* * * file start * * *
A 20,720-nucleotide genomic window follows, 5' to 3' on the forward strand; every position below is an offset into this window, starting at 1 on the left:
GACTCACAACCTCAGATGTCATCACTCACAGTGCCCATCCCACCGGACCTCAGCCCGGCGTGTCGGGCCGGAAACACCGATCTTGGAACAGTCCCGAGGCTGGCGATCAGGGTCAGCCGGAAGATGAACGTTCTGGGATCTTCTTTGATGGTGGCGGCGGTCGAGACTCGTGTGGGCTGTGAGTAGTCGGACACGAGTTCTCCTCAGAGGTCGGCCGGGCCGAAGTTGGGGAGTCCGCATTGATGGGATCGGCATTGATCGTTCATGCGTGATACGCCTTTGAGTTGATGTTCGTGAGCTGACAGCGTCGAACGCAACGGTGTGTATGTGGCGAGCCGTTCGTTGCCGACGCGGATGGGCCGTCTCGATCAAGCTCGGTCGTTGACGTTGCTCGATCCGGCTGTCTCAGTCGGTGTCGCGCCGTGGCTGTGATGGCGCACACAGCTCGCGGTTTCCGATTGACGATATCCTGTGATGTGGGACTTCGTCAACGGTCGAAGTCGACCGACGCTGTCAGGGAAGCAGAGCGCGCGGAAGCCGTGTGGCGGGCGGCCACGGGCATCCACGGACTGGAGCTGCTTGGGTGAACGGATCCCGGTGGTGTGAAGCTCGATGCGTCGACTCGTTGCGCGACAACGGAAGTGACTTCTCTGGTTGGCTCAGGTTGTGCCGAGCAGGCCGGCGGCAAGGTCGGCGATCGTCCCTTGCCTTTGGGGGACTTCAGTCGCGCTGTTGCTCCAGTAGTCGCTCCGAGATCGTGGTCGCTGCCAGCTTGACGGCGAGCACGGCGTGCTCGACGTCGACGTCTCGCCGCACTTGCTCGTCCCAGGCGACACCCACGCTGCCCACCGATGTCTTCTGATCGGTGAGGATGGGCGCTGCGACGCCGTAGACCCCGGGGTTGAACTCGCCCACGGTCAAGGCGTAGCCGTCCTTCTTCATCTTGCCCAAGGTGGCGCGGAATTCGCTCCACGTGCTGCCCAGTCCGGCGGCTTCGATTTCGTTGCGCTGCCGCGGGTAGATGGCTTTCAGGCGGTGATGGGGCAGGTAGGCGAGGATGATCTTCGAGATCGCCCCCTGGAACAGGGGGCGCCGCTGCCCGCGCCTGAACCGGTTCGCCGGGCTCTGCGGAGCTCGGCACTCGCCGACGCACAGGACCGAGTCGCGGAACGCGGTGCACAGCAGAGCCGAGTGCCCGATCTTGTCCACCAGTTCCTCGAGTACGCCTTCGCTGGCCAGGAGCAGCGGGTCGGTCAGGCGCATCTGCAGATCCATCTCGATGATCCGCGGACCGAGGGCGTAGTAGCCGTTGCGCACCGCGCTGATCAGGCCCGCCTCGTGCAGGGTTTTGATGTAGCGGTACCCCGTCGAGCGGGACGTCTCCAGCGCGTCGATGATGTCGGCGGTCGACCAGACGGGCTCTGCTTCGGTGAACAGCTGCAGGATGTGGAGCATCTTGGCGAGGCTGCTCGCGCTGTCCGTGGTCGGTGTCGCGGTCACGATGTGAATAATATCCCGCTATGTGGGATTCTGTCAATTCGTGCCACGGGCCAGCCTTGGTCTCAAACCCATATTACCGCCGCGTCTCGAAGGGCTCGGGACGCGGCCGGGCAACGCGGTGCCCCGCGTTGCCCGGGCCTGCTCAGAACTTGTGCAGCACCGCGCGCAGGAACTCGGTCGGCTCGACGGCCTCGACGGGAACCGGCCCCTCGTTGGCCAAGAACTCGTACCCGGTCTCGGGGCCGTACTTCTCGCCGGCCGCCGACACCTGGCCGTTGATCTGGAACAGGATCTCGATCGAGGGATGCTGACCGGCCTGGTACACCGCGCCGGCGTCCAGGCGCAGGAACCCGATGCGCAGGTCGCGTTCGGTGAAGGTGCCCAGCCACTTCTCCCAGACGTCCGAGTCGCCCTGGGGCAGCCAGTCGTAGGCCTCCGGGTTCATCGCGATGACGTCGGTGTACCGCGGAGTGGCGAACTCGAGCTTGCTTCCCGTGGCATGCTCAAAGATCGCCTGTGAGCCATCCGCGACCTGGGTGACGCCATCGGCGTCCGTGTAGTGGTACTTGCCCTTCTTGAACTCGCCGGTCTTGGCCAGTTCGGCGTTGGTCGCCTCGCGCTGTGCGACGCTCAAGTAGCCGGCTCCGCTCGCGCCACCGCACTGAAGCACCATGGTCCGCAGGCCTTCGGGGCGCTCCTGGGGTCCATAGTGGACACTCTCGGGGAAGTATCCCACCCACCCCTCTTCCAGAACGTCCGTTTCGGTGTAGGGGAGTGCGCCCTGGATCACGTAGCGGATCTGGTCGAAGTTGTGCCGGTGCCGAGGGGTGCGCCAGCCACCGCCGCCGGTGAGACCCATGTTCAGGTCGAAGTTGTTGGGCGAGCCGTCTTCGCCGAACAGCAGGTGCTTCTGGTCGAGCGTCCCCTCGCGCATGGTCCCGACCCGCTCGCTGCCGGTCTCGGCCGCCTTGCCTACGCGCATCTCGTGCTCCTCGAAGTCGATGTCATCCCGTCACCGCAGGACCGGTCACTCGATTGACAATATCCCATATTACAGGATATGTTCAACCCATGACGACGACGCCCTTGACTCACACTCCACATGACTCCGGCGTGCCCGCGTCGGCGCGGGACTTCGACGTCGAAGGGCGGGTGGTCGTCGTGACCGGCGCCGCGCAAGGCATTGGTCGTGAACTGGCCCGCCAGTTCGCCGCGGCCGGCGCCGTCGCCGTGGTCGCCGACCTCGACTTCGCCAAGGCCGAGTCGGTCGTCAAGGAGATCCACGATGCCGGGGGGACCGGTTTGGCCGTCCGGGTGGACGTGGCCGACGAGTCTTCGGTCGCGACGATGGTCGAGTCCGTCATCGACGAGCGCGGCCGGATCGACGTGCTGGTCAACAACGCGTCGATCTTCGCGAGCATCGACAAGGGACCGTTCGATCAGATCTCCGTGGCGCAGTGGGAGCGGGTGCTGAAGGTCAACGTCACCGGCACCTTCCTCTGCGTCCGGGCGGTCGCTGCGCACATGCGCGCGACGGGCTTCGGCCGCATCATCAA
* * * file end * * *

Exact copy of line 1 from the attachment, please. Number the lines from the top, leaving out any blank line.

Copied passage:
A 20,720-nucleotide genomic window follows, 5' to 3' on the forward strand; every position below is an offset into this window, starting at 1 on the left: